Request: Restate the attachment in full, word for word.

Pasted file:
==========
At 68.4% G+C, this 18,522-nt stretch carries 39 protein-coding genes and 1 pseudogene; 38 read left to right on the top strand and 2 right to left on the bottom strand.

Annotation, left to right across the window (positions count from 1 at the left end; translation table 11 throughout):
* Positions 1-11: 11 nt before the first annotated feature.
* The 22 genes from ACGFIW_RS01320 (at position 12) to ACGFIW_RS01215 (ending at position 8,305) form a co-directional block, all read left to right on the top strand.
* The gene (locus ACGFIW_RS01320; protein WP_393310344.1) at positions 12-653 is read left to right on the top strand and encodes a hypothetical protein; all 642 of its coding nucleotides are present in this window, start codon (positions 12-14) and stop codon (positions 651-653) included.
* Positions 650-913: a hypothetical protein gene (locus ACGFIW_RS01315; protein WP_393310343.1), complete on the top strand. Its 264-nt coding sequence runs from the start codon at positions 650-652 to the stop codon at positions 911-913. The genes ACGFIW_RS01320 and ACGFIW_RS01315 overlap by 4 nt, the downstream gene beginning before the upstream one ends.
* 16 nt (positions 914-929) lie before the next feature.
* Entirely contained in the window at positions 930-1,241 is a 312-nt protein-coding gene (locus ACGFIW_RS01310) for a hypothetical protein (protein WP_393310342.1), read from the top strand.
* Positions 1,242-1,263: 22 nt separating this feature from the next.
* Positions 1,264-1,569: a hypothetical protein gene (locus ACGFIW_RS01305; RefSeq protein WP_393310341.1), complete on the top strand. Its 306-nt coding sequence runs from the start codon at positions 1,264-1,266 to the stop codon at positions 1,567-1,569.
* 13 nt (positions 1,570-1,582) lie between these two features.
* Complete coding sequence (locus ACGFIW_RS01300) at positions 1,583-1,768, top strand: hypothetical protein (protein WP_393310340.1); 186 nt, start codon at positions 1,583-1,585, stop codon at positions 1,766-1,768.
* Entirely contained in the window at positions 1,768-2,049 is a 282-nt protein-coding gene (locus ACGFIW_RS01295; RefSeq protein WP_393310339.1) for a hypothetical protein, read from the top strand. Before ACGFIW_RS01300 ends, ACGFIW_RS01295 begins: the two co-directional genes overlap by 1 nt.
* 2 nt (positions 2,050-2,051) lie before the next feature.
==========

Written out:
At 68.4% G+C, this 18,522-nt stretch carries 39 protein-coding genes and 1 pseudogene; 38 read left to right on the top strand and 2 right to left on the bottom strand.

Annotation, left to right across the window (positions count from 1 at the left end; translation table 11 throughout):
* Positions 1-11: 11 nt before the first annotated feature.
* The 22 genes from ACGFIW_RS01320 (at position 12) to ACGFIW_RS01215 (ending at position 8,305) form a co-directional block, all read left to right on the top strand.
* The gene (locus ACGFIW_RS01320; protein WP_393310344.1) at positions 12-653 is read left to right on the top strand and encodes a hypothetical protein; all 642 of its coding nucleotides are present in this window, start codon (positions 12-14) and stop codon (positions 651-653) included.
* Positions 650-913: a hypothetical protein gene (locus ACGFIW_RS01315; protein WP_393310343.1), complete on the top strand. Its 264-nt coding sequence runs from the start codon at positions 650-652 to the stop codon at positions 911-913. The genes ACGFIW_RS01320 and ACGFIW_RS01315 overlap by 4 nt, the downstream gene beginning before the upstream one ends.
* 16 nt (positions 914-929) lie before the next feature.
* Entirely contained in the window at positions 930-1,241 is a 312-nt protein-coding gene (locus ACGFIW_RS01310) for a hypothetical protein (protein WP_393310342.1), read from the top strand.
* Positions 1,242-1,263: 22 nt separating this feature from the next.
* Positions 1,264-1,569: a hypothetical protein gene (locus ACGFIW_RS01305; RefSeq protein WP_393310341.1), complete on the top strand. Its 306-nt coding sequence runs from the start codon at positions 1,264-1,266 to the stop codon at positions 1,567-1,569.
* 13 nt (positions 1,570-1,582) lie between these two features.
* Complete coding sequence (locus ACGFIW_RS01300) at positions 1,583-1,768, top strand: hypothetical protein (protein WP_393310340.1); 186 nt, start codon at positions 1,583-1,585, stop codon at positions 1,766-1,768.
* Entirely contained in the window at positions 1,768-2,049 is a 282-nt protein-coding gene (locus ACGFIW_RS01295; RefSeq protein WP_393310339.1) for a hypothetical protein, read from the top strand. Before ACGFIW_RS01300 ends, ACGFIW_RS01295 begins: the two co-directional genes overlap by 1 nt.
* 2 nt (positions 2,050-2,051) lie before the next feature.